“Bugging in” is a term that Preppers use to describe sheltering in place – staying at home during a potentially threatening situation. It’s the opposite of “bugging out”, where you grab your pre-packed bag of essentials and leave home to find a more secure location to weather the storm. 

Since we’ve all, essentially, been bugging in for weeks now, it seemed like a good time to return to a project that I set aside last year – eating insects. Research suggests that insects are a low-carbon protein source that could feed us without wrecking the planet. And there are suggestions that astronauts living on Mars will need to rely on insects as part of their home-grown diet.

If you’re fighting a gag reflex right now, you probably grew up in a white, Western culture. Eating insects has been part of our history since the human race evolved, and insects are still on the menu across much of Africa, Asia and Latin America.

Main course

I’ve eaten insects before, way back in 2011 at a special event at the Natural History Museum in London. (Yes, it did feel odd tucking into things they would normally put on display.) Edible insects were hard to get hold of back then, but they’re more widely available now. 

We’ve tried cricket flour, which is just a protein-packed powder you can add to baked goods. It smells funky, but once it’s in a muffin or a loaf of bread, you really can’t tell the difference. But since Ryan had never (deliberately) eaten any insects in a more natural form, I bought some buffalo worms from Eat Grub to try.

Buffalo worms

Buffalo worms are the larvae of the darkling beetle (Alphitobius diaperinus), and they’re also known as lesser mealworms. The Eat Grub packet proclaimed ours were “ready to cook”, so I did a search for recipes. Buffalo worms are supposed to taste a bit like peanuts, so one option is using them in baked goods. I wanted something savoury, and I liked the idea of buffalo worm carrot soup and buffalo worm macaroni cheese, but I decided I would try hummus with buffalo worms.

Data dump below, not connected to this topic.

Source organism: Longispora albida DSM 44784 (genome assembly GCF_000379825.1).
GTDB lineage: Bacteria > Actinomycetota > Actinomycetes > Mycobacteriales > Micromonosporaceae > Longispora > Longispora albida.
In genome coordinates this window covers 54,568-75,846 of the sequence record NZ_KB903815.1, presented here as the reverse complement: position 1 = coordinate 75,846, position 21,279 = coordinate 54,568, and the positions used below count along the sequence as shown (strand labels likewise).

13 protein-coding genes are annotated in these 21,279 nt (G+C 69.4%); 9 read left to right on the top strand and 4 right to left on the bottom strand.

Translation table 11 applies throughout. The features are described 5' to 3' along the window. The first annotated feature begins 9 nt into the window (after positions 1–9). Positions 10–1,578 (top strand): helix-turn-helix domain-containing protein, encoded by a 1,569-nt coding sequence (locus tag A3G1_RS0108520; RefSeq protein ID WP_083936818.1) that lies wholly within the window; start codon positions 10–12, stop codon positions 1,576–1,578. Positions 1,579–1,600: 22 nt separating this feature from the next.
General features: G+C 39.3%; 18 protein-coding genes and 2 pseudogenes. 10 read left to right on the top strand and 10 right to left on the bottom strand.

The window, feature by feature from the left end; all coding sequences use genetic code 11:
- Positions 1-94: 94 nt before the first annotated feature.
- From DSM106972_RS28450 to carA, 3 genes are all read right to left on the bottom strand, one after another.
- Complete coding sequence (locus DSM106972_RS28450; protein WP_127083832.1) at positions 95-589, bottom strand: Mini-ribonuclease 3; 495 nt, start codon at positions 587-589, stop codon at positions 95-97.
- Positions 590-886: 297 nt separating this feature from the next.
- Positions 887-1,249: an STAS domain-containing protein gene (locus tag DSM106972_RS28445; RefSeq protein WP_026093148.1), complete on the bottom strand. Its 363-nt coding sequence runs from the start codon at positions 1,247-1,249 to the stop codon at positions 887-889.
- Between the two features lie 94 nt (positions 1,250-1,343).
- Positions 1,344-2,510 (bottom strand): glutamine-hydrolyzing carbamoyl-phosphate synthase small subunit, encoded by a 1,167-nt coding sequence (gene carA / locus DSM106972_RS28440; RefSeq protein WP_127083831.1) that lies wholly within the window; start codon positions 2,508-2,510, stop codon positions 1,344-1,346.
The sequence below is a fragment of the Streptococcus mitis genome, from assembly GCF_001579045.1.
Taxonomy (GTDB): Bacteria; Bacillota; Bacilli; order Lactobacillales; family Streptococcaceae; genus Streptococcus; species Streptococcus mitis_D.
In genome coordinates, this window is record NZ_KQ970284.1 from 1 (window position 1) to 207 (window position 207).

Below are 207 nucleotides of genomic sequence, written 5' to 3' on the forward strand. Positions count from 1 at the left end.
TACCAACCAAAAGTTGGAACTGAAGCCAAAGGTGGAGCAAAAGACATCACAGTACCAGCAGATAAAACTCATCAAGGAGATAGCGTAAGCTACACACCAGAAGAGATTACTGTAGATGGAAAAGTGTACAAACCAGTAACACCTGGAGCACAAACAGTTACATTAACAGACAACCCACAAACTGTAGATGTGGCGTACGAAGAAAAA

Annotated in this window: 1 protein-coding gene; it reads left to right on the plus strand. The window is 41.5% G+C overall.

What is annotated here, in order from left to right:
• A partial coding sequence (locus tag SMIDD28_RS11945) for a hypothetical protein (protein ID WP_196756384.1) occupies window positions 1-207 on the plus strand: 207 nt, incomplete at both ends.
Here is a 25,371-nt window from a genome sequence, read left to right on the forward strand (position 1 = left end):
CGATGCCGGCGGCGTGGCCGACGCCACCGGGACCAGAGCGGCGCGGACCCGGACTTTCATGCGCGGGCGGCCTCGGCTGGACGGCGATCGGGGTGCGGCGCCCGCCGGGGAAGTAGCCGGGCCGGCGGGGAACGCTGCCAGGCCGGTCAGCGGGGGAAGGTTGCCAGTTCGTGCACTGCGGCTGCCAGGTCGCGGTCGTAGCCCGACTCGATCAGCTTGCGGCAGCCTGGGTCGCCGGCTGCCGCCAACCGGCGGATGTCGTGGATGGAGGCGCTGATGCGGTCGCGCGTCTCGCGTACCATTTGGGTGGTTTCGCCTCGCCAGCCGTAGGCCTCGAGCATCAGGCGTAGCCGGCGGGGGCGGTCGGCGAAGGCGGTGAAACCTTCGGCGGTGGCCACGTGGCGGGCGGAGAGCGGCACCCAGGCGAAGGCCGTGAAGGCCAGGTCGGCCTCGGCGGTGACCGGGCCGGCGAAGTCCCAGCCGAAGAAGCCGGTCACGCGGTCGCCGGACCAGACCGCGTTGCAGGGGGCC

If I have made hummus before, it was years ago, so I wouldn’t profess to be a hummus expert. However, the idea is simple enough – blend together olive oil, garlic, cooked chickpeas and tahini paste with seasonings. You can tweak the seasonings as you go along until you have a result that pleases you. This is how I made mine:


400g can of chickpeas
1 tbsp tahini
20g buffalo worms
Lemon juice to taste (I used 6 tbsp)
1 tsp minced garlic
1 tsp salt
1/2 tsp pepper
1/2 tsp cumin
1 tsp smoked paprika
50 ml water
50 ml olive oil
A handful of parsley (optional)


  1. Blend together the olive oil, tahini, salt, pepper, cumin, paprika, garlic and lemon juice until smooth.
  2. Add in the water, chickpeas and buffalo worms and blend until you’re happy with the consistency. Adjust seasonings to taste.


I used garlic-infused olive oil, because I had the end of a bottle to use up. That meant extra-garlicky hummus! And next time I will dissolve the salt in the water to get a more even distribution. We had tahini, but peanut butter would be an acceptable substitute.

Buffalo worm hummus

And the verdict? Very nice! You’d be hard pressed to tell what the ‘secret ingredient’ was if you didn’t know. We had it for lunch with bruschetta chips and carrot sticks, and it soon disappeared. I’m not going to be rushing out to buy more buffalo worms any time soon, but homemade hummus is definitely going on our regular menu.